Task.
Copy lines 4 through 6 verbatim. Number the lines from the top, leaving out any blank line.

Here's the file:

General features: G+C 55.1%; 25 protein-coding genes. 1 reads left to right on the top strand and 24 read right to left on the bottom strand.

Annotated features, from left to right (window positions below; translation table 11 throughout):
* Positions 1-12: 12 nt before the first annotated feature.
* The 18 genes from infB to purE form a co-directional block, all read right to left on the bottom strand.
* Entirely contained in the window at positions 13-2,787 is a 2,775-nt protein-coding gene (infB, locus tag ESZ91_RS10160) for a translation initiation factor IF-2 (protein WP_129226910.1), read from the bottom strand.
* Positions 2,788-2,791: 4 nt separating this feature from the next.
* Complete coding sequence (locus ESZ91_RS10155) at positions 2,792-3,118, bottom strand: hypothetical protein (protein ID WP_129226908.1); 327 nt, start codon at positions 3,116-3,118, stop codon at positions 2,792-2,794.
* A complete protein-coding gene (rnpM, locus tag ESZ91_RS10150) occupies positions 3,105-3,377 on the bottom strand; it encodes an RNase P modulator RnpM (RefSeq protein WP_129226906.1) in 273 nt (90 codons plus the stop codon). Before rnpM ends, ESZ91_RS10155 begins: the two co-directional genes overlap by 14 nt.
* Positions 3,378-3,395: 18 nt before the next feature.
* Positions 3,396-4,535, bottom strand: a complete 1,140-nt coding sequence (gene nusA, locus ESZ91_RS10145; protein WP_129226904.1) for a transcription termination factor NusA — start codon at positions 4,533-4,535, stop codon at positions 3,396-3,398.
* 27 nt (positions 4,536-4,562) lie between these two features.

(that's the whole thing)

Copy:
* The 18 genes from infB to purE form a co-directional block, all read right to left on the bottom strand.
* Entirely contained in the window at positions 13-2,787 is a 2,775-nt protein-coding gene (infB, locus tag ESZ91_RS10160) for a translation initiation factor IF-2 (protein WP_129226910.1), read from the bottom strand.
* Positions 2,788-2,791: 4 nt separating this feature from the next.